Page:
O'Dell's Sandwich Shop is offering take-out and curbside options.
Old North State Winery is offering take-out options.
The Loaded Goat is offering take-out, curbside and delivery options.
Thirsty Souls Community Brewing is offering take-out options, as well as selling beer and growlers.
All Sauced Up BBQ is offering take-out and curbside options.
Southern on Main is offering take-out and curbside options, as well as bottles of wine.
The Tilted Ladder is offering take-out, curbside and delivery options.
Angry Troll Brewing is offering take-out and curbside options.
Cagney's Kitchen is offering take-out options.
Mazzini's Family Restaurant is offering curbside options from 11 a.m. to 6 p.m.
Prime Thai is offering take-out options.
Skull Camp is offering take-out options, as well as beer and wine.
Coach's is offering take-out, curbside and delivery options.
Sue's Kitchen is offering take-out, curbside and delivery options.
Restaurants with locations in multiple communities:
Applebee's is offering take-out, curbside and delivery options.
Cracker Barrel is offering take-out and curbside options.
Duck Donuts is offering take-out and delivery options.
Dunkin' Donuts is offering take-out options.
East Coast Wings and Grill is offering take-out and delivery options.
Five Guys is offering take-out and delivery options.
Jersey Mike's Subs is offering take-out, curbside and delivery options.
Jim’s Grill is offering take-out and curbside options.
K&W Cafeteria is offering take-out options.
Krispy Kreme is offering take-out and delivery options.
Long Horn Steakhouse is offering take-out and curbside options.
Little Richard's BBQ is offering take-out, curbside and delivery options. Delivery is available within 10 miles of restaurants. Hours are Monday through Saturday from 11:30 a.m. to 7:30 p.m. until further notice.
Moe's Southwest Grill is offering take-out and delivery, as well as continuing to offer catering.
Olive Garden is offering take-out, curbside and delivery options. Delivery is free for orders more than $40.
Panera Bread is offering take-out, curbside and delivery options.
Subway is offering take-out options and curbside options.
Tropical Smoothie Cafe is offering take-out, curbside and delivery options.
Zoe's Kitchen is offering take-out and delivery options.
Proper Personal Protection Equipment is a must in most biohazard clean up jobs.
Here to Help® and Ready to Respond
The Centers for Disease Control and Prevention continues to respond to an outbreak of respiratory disease caused by a new coronavirus that was first detected in China and has now spread internationally. While the virus is termed coronavirus, the sickness that results after infection has been termed COVID-19.
COVID-19 has now been declared a pandemic, which is a global outbreak of a disease.
Need Specialized Cleaning Services? Call Us Today 336-744-5104
Illness from COVID-19 is wide ranging, from mild to severe symptoms and death. According to the CDC, symptom may appear two days to two weeks after exposure:
Shortness of breath
It is important to consult your medical provider if you develop any severe or concerning symptoms.
Expert Level Cleaning Services
SERVPRO of Winston Salem North is uniquely prepared during this unprecedented time to clean and disinfect your home or business according to the protocols set forth by the CDC. We have years of experience in dealing with biological contaminants, and we will go beyond the scope of work that regular janitorial staff perform on a daily basis.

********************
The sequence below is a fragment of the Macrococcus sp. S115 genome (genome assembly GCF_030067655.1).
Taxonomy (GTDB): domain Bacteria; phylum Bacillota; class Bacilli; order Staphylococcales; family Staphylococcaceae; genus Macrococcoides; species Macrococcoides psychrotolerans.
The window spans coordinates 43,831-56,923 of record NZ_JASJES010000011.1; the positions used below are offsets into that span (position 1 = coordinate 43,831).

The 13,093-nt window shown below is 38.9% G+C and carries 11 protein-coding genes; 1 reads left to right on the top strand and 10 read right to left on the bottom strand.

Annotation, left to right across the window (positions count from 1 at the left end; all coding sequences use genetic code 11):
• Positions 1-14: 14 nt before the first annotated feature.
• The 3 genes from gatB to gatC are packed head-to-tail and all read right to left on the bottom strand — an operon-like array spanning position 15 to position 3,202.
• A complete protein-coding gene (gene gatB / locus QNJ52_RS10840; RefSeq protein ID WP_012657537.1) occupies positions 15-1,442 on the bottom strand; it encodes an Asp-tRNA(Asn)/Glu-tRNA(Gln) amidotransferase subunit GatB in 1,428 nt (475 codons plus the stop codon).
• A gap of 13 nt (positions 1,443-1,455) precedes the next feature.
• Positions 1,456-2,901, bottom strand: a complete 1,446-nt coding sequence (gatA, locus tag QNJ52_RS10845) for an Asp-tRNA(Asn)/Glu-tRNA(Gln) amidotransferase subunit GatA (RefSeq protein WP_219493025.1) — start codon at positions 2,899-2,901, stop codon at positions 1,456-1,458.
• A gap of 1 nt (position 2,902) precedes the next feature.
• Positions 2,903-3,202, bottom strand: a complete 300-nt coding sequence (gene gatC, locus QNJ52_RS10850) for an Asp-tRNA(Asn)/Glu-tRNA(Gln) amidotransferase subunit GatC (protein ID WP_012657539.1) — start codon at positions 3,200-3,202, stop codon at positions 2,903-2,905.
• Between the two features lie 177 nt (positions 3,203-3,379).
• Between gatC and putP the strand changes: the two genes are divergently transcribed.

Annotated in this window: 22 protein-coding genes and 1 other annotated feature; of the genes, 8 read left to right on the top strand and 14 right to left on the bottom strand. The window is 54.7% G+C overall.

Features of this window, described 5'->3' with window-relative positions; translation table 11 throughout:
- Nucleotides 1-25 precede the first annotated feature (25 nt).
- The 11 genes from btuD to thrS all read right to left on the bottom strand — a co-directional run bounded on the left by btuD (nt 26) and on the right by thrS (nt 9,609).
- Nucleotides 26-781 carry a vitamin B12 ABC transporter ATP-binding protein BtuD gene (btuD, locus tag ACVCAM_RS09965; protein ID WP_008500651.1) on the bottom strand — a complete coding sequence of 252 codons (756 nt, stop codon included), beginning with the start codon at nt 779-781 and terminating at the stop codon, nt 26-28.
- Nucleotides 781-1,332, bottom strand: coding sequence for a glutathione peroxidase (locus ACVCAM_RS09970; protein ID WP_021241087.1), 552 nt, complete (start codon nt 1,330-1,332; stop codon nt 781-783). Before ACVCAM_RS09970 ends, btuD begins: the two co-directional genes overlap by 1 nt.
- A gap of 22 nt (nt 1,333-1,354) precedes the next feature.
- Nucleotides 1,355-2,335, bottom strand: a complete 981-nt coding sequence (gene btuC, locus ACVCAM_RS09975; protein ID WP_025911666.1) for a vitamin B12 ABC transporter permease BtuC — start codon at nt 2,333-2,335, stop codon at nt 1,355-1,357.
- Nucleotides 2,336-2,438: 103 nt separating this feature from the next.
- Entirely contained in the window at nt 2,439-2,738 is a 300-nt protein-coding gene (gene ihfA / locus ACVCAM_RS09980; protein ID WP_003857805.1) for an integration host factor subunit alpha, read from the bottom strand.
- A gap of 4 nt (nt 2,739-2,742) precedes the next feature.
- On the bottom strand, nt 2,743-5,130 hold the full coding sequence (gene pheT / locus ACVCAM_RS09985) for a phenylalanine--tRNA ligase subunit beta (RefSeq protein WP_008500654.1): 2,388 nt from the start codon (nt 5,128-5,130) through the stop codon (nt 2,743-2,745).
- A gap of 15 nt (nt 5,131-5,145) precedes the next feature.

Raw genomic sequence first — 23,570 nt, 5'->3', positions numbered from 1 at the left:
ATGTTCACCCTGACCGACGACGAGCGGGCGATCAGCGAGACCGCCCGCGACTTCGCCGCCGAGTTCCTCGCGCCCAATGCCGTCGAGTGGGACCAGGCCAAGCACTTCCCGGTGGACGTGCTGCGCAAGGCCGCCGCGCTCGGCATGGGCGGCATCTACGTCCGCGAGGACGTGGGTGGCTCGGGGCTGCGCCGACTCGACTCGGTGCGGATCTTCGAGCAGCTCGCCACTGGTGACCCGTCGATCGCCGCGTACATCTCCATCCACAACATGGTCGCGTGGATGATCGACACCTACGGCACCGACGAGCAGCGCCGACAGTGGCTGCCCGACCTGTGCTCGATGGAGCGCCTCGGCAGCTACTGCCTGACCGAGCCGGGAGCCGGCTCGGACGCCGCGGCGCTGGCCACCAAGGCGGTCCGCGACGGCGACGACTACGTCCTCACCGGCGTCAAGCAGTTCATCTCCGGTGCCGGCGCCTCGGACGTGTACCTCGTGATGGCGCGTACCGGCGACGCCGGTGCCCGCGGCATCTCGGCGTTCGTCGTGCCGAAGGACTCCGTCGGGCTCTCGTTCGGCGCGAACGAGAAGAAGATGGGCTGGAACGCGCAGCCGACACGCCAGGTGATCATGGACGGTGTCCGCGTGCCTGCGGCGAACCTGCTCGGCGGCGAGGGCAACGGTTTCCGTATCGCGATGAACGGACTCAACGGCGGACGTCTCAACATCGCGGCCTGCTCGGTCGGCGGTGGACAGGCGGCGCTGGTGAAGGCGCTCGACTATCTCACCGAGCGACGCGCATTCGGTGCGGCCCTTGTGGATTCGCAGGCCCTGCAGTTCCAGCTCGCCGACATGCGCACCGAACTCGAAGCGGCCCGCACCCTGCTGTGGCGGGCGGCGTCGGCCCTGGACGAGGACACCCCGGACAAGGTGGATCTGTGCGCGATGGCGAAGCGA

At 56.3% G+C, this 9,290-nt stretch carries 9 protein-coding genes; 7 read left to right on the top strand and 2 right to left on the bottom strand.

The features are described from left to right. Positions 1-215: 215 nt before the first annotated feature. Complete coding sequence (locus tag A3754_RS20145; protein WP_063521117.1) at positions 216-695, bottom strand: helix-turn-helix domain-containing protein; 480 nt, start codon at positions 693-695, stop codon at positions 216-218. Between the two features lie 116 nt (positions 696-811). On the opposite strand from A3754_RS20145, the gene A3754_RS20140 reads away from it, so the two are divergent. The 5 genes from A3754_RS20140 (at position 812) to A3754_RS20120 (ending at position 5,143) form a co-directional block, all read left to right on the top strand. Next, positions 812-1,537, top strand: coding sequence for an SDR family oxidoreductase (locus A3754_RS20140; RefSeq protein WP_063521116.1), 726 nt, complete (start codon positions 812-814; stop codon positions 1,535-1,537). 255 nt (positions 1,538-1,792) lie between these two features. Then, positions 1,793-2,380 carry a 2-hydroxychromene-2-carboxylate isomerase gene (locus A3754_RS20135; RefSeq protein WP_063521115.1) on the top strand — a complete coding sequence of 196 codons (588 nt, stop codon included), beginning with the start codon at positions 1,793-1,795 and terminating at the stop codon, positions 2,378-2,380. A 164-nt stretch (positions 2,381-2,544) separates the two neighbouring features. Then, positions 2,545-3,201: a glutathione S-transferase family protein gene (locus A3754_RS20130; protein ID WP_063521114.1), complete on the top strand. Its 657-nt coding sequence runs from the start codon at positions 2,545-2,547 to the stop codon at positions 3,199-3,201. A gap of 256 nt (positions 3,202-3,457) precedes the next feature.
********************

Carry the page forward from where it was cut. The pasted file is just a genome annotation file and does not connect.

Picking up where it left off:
The CDC encourages cleaning of high-touch surfaces such as counters, tabletops, doorknobs, light switches, bathroom fixtures, toilets, phones, keyboards, tablets and tables. Other spaces mentioned in the CDC’s guidance for commercial spaces include:
Carpets and Rugs
Need Specialized Cleaning Services? Call Us Today 336-744-5104
The CDC recommends usage of a labeled hospital-grade disinfectant with claims against similar pathogens to the coronavirus. Multiple products in the SERVPRO product line carry the EPA-approved emerging pathogens claims. While there is currently no product tested against this particular strain of the coronavirus, we are following all guidelines as provided by the CDC and local authorities.
While we hope you never experience a disaster in your home, we do know we are ready to help you restore it in the event of one.
Checklist for Individuals and Families
As a family, you can plan and make decisions now that will protect you and your family during a COVID-19 outbreak. Creating a household plan can help protect your health and the health of those you care about in the event of an outbreak of COVID-19 in your community. Use this checklist to help you take steps to plan and protect the health of you and your family.
Engineering Controls reduce exposures PLAN AND PREPARE Get up-to-date information about local COVID-19 activity from public health officials Create a household plan of action.
On Monday, 2nd of March my boyfriend Tom and I decided to explore downtown Winston-Salem and try a local bar called, ‘Tate’s Craft Cocktails’. If you look them up on Google, they have 4.6 stars and are described as a “Lively watering hole whipping up artisan cocktails in a warm, contemporary environment with live music.” They are located at 279 W 4th St, Winston-Salem, NC 27101, only a 4 minute walk from the Millennium Center. When my boyfriend and I walked in, it was filled with light and color. Although we didn’t come on a day where they had live music, the staff was more than able to impress and entertain us with their knowledge of the local area, but where they really wowed us, was with their cocktail making skills.